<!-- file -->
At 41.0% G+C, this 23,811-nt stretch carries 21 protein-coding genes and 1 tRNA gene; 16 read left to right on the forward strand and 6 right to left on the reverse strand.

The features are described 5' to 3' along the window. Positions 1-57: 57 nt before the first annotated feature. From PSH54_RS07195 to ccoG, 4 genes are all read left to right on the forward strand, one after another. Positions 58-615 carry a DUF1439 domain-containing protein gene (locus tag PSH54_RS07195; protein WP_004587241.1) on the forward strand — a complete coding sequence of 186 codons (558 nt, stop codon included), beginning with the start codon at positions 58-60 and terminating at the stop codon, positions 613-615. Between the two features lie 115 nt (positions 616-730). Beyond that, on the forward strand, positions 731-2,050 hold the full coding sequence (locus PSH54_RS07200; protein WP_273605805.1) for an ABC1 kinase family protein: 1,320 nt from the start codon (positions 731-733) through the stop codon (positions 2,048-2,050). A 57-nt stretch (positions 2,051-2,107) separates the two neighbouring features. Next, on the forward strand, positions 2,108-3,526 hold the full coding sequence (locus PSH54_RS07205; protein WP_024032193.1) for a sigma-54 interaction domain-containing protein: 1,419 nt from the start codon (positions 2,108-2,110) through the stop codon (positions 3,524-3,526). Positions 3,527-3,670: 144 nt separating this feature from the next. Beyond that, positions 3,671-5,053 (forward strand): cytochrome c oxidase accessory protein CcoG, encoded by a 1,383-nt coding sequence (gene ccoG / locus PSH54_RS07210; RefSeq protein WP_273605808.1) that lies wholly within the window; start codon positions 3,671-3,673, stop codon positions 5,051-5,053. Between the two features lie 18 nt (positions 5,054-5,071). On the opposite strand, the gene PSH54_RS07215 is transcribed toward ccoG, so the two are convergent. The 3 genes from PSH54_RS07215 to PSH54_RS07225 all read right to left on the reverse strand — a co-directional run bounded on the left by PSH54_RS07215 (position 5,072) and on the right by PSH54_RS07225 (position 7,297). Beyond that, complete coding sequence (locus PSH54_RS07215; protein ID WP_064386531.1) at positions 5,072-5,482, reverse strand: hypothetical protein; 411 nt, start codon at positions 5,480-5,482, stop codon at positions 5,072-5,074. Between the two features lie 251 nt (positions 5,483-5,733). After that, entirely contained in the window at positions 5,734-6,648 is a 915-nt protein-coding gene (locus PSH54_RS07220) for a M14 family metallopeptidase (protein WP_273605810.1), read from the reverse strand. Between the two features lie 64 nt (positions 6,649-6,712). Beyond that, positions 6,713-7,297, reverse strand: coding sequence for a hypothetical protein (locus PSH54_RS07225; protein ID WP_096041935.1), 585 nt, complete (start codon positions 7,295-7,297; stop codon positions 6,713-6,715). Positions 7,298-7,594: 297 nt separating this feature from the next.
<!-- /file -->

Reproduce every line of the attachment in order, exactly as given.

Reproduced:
At 41.0% G+C, this 23,811-nt stretch carries 21 protein-coding genes and 1 tRNA gene; 16 read left to right on the forward strand and 6 right to left on the reverse strand.

The features are described 5' to 3' along the window. Positions 1-57: 57 nt before the first annotated feature. From PSH54_RS07195 to ccoG, 4 genes are all read left to right on the forward strand, one after another. Positions 58-615 carry a DUF1439 domain-containing protein gene (locus tag PSH54_RS07195; protein WP_004587241.1) on the forward strand — a complete coding sequence of 186 codons (558 nt, stop codon included), beginning with the start codon at positions 58-60 and terminating at the stop codon, positions 613-615. Between the two features lie 115 nt (positions 616-730). Beyond that, on the forward strand, positions 731-2,050 hold the full coding sequence (locus PSH54_RS07200; protein WP_273605805.1) for an ABC1 kinase family protein: 1,320 nt from the start codon (positions 731-733) through the stop codon (positions 2,048-2,050). A 57-nt stretch (positions 2,051-2,107) separates the two neighbouring features. Next, on the forward strand, positions 2,108-3,526 hold the full coding sequence (locus PSH54_RS07205; protein WP_024032193.1) for a sigma-54 interaction domain-containing protein: 1,419 nt from the start codon (positions 2,108-2,110) through the stop codon (positions 3,524-3,526). Positions 3,527-3,670: 144 nt separating this feature from the next. Beyond that, positions 3,671-5,053 (forward strand): cytochrome c oxidase accessory protein CcoG, encoded by a 1,383-nt coding sequence (gene ccoG / locus PSH54_RS07210; RefSeq protein WP_273605808.1) that lies wholly within the window; start codon positions 3,671-3,673, stop codon positions 5,051-5,053. Between the two features lie 18 nt (positions 5,054-5,071). On the opposite strand, the gene PSH54_RS07215 is transcribed toward ccoG, so the two are convergent. The 3 genes from PSH54_RS07215 to PSH54_RS07225 all read right to left on the reverse strand — a co-directional run bounded on the left by PSH54_RS07215 (position 5,072) and on the right by PSH54_RS07225 (position 7,297). Beyond that, complete coding sequence (locus PSH54_RS07215; protein ID WP_064386531.1) at positions 5,072-5,482, reverse strand: hypothetical protein; 411 nt, start codon at positions 5,480-5,482, stop codon at positions 5,072-5,074. Between the two features lie 251 nt (positions 5,483-5,733). After that, entirely contained in the window at positions 5,734-6,648 is a 915-nt protein-coding gene (locus PSH54_RS07220) for a M14 family metallopeptidase (protein WP_273605810.1), read from the reverse strand. Between the two features lie 64 nt (positions 6,649-6,712). Beyond that, positions 6,713-7,297, reverse strand: coding sequence for a hypothetical protein (locus PSH54_RS07225; protein ID WP_096041935.1), 585 nt, complete (start codon positions 7,295-7,297; stop codon positions 6,713-6,715). Positions 7,298-7,594: 297 nt separating this feature from the next.